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When you need, and don't need, vCenter Server

Some organizations don't need the advanced features offered by vCenter Server and can effectively manage their infrastructure with the free vSphere Client. Can yours?

Do you have the feeling that you’re missing something? That can be true if you started your virtualization project...

some time ago, based on the free ESXi hypervisor and the free vSphere Client. The vSphere Client does an excellent job in managing small environments, but there are advanced tasks that require vCenter Server. This article gives an overview of the best reasons to move over to vCenter Server, or to stay on vSphere Client.

Let’s be clear, I’m not trying to sell you anything. Too many people buy an expensive product “because they might need the functionality one day.” That sometimes means a customer has paid for features they’re never going to use. That is good for VMware, but in tight economic times, it’s not right for the customer. So let’s start by mentioning that vSphere Client is free, and it’s easy to install on a Windows workstation.

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Setting up vCenter Server is a different story. Pricing for VCenter Server Standard Edition begins at $6,044 for a license and one-year support subscription. Setting it up is also a bit more complicated because  it requires a dedicated server. This can be a virtual machine (VM), and VMware is offering an appliance to run vCenter Server, but it often makes sense to set up your own environment, which can integrate in your own database and therefore can be more accessible from your normal IT infrastructure. That means that it requires more planning and skills to get the job done.

Despite this cost and installation hurdles, there are some compelling reasons to move to a vCenter Server managed environment. Amongst the most important reasons is vMotion. In vCenter Server, you can integrate all ESXi hosts in one management view, which makes it possible to drag and drop a VM from one host to another host. This means that you can perform maintenance on a physical host without having to schedule a maintenance window to bring your servers down. This is important for environments with high uptime expectations. For small- to medium-sized businesses (SMBs) , it might be possible to schedule downtime easily. If this is the case for your organization, you may not need vCenter Server.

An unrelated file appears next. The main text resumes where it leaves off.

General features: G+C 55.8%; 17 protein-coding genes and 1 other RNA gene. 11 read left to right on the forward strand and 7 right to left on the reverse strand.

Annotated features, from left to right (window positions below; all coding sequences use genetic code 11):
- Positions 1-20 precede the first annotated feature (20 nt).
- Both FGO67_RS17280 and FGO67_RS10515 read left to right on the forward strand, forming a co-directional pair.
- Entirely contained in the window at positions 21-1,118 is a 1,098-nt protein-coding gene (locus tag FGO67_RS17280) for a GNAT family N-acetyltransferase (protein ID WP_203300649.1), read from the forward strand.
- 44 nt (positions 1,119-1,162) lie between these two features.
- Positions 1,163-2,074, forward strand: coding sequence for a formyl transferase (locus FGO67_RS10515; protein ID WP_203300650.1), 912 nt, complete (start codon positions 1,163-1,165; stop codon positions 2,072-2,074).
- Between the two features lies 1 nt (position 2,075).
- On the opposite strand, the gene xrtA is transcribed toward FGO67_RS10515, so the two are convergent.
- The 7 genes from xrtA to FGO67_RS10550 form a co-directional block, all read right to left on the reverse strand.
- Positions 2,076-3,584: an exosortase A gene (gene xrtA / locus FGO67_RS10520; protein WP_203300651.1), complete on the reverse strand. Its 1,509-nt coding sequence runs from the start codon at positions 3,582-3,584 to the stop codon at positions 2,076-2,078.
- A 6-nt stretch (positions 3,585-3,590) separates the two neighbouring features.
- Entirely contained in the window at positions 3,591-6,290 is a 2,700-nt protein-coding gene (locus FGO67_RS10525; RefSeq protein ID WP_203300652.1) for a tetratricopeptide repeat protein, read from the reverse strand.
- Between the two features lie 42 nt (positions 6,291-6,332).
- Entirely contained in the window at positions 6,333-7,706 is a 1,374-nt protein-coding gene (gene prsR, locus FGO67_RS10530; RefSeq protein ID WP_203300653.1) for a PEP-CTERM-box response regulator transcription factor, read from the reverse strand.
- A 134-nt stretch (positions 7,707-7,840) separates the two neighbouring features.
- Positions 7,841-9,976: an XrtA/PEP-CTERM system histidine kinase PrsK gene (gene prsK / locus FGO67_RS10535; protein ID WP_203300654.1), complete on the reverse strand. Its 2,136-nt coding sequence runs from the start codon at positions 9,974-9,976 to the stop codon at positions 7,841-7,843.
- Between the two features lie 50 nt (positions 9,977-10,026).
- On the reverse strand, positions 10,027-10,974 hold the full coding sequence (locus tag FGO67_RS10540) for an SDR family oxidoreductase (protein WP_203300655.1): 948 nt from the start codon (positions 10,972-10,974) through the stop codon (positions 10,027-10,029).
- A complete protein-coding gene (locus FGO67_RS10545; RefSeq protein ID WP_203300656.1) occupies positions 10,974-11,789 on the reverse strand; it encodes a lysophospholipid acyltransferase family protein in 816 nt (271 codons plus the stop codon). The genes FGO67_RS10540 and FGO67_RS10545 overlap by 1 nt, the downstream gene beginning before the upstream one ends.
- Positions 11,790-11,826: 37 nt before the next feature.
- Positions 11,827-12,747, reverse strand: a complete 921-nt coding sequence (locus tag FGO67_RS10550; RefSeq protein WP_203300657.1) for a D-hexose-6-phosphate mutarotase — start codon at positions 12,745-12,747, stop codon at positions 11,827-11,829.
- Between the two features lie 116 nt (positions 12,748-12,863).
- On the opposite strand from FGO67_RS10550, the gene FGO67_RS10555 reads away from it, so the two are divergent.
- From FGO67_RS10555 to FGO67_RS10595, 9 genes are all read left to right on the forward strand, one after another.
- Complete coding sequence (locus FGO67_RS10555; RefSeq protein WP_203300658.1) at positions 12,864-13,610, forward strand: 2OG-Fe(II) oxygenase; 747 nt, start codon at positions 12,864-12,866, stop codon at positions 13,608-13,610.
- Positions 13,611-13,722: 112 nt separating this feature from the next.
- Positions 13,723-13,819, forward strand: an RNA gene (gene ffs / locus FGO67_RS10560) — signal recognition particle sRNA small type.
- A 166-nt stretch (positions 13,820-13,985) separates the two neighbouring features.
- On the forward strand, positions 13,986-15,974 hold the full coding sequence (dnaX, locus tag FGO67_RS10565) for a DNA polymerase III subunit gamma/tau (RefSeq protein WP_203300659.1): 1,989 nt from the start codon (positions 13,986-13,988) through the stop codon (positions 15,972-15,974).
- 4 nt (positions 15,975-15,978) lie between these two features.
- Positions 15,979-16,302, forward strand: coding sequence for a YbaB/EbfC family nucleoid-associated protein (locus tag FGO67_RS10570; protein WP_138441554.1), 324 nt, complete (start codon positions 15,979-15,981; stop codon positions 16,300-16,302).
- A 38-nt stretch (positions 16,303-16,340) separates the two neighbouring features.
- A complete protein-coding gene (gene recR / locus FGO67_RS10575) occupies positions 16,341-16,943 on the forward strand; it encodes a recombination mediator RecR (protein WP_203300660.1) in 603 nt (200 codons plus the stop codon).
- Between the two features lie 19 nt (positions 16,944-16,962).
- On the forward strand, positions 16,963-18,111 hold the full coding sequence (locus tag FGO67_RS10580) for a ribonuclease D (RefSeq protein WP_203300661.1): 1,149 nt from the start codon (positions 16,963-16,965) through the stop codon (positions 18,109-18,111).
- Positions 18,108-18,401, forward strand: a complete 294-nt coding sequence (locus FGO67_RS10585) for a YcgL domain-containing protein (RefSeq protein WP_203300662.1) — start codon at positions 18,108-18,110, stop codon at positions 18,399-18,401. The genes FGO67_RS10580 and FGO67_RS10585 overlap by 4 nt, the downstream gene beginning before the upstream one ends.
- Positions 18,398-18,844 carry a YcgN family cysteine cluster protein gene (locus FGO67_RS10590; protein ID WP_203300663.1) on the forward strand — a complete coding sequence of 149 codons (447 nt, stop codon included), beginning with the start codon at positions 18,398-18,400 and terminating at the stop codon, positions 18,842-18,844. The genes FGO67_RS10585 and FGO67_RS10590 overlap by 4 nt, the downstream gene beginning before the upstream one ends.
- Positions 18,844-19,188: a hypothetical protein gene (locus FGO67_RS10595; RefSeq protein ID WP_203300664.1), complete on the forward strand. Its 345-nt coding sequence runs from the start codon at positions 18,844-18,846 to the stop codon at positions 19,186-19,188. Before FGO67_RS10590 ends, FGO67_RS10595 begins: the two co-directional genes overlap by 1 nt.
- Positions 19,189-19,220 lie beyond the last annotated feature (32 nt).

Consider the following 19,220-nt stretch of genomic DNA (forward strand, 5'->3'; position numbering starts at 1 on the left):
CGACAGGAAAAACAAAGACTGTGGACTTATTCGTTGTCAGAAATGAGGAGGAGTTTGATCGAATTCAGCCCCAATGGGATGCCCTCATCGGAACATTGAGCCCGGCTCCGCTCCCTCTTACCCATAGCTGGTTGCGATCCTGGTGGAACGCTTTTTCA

When you need, and don't need, vCenter ServerFigure 1: If you have a small environment, you probably don’t really need vCenter Server

Another reason to implement vCenter Server is VMware High Availability (HA). VMware HA allows a crashed VM to restart automatically on another host in the vSphere infrastructure. Many customers like this feature, because they are running one or more mission-critical services in their environment and want to increase the uptime of these services. The fact is that VMware HA doesn’t protect services within VMs, it just protects complete VMs. So if your mission critical application crashes while the VM continues to operate, VMware HA does nothing. For that reason, many customers are moving high availability from the VMware layer to the operating system layer, which is capable of protecting individual services. So VMware HA is indeed a nice feature, but before buying vCenter Server, make sure that it is really VMware HA you need, and not the protection of services that can only be offered by operating system HA.

Apart from HA and vMotion, vCenter Server offers many more features not found in the vSphere Client. Let’ s mention monitoring and alarms for ESXi hosts as well as VMs. The vSphere Client just offers some basic options, whereas vCenter Server offers many parameters that you can monitor, as well as integration with enterprise management systems. But alarm management typically is not the reason why an SMB replaces its vSphere Client with a vCenter Server.

The most important drive to move away from vSphere Client is the scale of the environment you need to manage. You can easily manage a few ESXi hosts with vSphere Client, where you can’t organize the hosts in a data center view. If your environment grows beyond just a few ESXi hosts, you are going to need vCenter Server to make managing the ESXi environment a lot more efficient. But as long as you just have a few hosts, there might not be a compelling reason to spend the money on vCenter Server. So before moving over, make sure you really need the features offered  in vCenter Server.

This was last published in July 2012

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